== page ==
The pirate party pillaging parliamen

Standing at 36 percent in the polls, Iceland's Pirate Party is shaking up the political establishment and could transform the country for good

On the walls of the office is a poster of Bradley Manning with hair drawn on to turn him into Chelsea Manning. Next to the portrait is a large V for Vendetta poster and blocking most of the window is a huge Jolly Roger, the skull-and-crossbones symbolising piracy.

In Iceland’s 2013 election the Pirate Party received just five percent of the vote, enough for three of the 63 seats in the Icelandic parliament, Althingi. But in early 2015, the party’s popularity started to climb. In late November, they polled at 36.3 percent, which makes them the single most popular party. The coalition government – the centre-right government of the Progressive Party (Framsóknarflokkurinn) and the Independence Party (Sjálfstæðisflokkurinn) – together only poll at around 40 percent.

The Pirate Party is a strange political organisation and its cofounder and Captain Birgitta Jónsdóttir is an odd politician. Her job title doesn’t read politician, but rather ‘poetician.’

“I was raised by a radical mother, a musician who performed at rallies against the US garrison in Iceland. I was in a way a born activist as I was never able to remain silent when I saw something wrong. I’ve been involved in environmental protests, fought against the Iraq War and for nine months I protested weekly outside the Chinese embassy against their human rights violations. There is something special and fun about being at a protest, the unity makes me feel the same way some people feel about football matches.”

Jónsdóttir got heavily involved in the weekly post 2008-crisis protests in Reykjavik and, in 2009, was elected to parliament for a new party called The Citizen’s Council (Borgarhreyfingin). The party disbanded soon after due to infighting. Not long after Jónsdóttir – who was among the first female computer programmers in Iceland – attended a conference where she met Wikileaks founder Julian Assange and Daniel Domscheit-Berg. Their discussion lead to the creation of the Icelandic Modern Media Initiative (IMMI), which sought to turn Iceland into a leader in the fields of freedom of expression and information. IMMI was unanimously passed by parliament in 2010 and would later provide the foundation for the Pirate Party.

Only in Iceland
IT entrepreneur Rick Falkvinge founded the original Pirate Party in Sweden in 2006 to combat and challenge copyright laws. It spread to other parts of Europe, but aside from one German MEP in the European Parliament, it has failed to gain significant traction outside Iceland.

“I think we have succeeded in Iceland because we started dealing with bigger things and looking at the systems in society. I think what also hurt the original pirates was that they focused too technically on issues of copyright laws and were unable to convey their message in a language that people could relate to.”

Stefanía Óskarsdóttir, an associate professor of political science at the University of Iceland, admits to being just as surprised and stumped as everyone else.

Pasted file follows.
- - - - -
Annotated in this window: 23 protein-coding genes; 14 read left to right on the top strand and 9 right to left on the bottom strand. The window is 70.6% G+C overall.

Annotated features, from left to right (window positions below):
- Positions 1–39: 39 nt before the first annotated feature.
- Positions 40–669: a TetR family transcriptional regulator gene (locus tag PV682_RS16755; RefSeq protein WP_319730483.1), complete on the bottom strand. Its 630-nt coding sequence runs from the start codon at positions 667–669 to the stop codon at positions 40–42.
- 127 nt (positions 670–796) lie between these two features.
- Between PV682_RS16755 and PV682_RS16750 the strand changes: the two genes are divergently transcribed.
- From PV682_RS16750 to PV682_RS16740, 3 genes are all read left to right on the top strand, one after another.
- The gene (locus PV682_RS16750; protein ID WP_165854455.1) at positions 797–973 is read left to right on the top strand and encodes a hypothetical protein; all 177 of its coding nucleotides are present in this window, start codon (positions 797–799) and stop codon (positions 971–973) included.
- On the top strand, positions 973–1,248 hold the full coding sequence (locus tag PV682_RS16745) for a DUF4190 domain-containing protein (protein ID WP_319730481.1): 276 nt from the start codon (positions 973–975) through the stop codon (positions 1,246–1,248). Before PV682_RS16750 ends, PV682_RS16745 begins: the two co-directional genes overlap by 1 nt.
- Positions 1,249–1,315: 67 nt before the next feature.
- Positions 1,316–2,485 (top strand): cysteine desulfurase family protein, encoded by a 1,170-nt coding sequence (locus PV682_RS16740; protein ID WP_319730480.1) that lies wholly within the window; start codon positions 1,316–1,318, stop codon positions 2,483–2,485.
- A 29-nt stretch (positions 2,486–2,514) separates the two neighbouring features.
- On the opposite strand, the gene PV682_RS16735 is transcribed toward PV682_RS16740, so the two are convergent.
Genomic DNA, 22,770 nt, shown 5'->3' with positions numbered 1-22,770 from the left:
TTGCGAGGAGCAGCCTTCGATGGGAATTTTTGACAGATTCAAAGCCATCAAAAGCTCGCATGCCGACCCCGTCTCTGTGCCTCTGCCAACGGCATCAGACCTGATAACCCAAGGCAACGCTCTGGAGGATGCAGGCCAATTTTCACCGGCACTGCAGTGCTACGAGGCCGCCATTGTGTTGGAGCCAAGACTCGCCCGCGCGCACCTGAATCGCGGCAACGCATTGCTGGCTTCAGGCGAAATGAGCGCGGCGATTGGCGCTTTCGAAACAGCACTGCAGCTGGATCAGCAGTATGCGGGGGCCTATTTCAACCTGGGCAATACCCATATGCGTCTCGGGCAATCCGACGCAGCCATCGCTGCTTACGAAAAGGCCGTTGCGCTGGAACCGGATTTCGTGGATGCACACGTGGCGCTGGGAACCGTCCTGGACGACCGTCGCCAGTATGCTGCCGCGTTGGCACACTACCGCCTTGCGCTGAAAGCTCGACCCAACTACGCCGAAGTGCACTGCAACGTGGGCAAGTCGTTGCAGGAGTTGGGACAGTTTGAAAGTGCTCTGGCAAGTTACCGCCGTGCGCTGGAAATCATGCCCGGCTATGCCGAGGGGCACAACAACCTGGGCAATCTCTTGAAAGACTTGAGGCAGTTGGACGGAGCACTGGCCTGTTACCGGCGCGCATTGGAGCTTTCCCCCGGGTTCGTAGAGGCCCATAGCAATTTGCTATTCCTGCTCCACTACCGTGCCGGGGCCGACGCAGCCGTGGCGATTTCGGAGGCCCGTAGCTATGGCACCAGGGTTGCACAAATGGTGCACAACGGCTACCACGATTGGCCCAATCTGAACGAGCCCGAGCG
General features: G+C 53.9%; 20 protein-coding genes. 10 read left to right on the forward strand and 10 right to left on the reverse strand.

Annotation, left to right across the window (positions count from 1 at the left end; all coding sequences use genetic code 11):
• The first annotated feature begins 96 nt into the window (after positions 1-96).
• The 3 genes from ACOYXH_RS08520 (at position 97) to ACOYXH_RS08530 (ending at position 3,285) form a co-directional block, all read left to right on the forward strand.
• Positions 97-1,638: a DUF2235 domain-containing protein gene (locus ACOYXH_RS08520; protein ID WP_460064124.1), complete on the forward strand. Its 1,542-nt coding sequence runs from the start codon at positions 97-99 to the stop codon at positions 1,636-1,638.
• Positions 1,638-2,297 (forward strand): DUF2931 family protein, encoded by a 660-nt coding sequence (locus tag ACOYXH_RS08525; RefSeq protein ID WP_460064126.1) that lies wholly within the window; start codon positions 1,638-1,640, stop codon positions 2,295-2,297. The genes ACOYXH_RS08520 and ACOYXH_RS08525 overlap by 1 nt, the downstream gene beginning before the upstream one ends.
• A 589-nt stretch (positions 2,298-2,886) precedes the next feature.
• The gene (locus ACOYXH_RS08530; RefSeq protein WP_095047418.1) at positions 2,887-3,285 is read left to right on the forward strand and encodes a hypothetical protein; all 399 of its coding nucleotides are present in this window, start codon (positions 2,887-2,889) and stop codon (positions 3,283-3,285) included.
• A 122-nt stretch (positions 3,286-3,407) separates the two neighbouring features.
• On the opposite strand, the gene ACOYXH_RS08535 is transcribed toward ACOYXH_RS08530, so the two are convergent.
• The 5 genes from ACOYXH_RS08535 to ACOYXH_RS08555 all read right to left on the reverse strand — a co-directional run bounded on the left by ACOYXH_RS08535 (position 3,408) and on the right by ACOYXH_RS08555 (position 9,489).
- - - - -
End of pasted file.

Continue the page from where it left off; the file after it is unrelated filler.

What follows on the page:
“Nobody knows the answer, even them. But it seems that politics changed drastically after the 2008 financial crisis,” she explains. “Party allegiances have weakened, while the general trust in parliament has dropped. The four traditional parties have all suffered and there is an air of suspicion against the system. The Pirate Party ticks the anti-establishment box, they represent something different. At first I didn’t think they could maintain momentum, but now it is impossible to say.”

Challenging the norms
Jónsdóttir wears the badge of unorthodoxy proudly and laughs as she talks about breaking Althingi’s inner laws, by disregarding the strict dress code, taking a computer to the floor, and inappropriately addressing the president of Iceland.

“I think people are responding to the fact that we don’t know how to be politicians. We don’t talk or look like other politicians and we have this Robin Hood attitude by taking power and giving it to the people through a more direct democracy. What we have also been doing is what all good hackers do, looking at the systems in society and finding the cracks.”

The party’s high-profile bills have been both popular, like the creation a new constitution, and radical, such as the proposal for a basic income for everyone. Óskarsdóttir  says the party must tread more carefully in the lead up to the 2017 election, when they have to find candidates.

“We have explained our positions a billion times, but people try to spread nonsense, like the allegation that we are against all forms of copyright laws,” says Jónsdóttir, before, turning on the finance minister Bjarni Benediktsson, who has criticised the Pirate Party for being “flaky and lacking structure.”

“I find it hilarious when Benediktsson says things like that about us,” says Jónsdóttir. “He is somebody who routinely makes promises but then goes back on his words.” M


By Elias Thorsson

Managing editor. @Eliasthorsson

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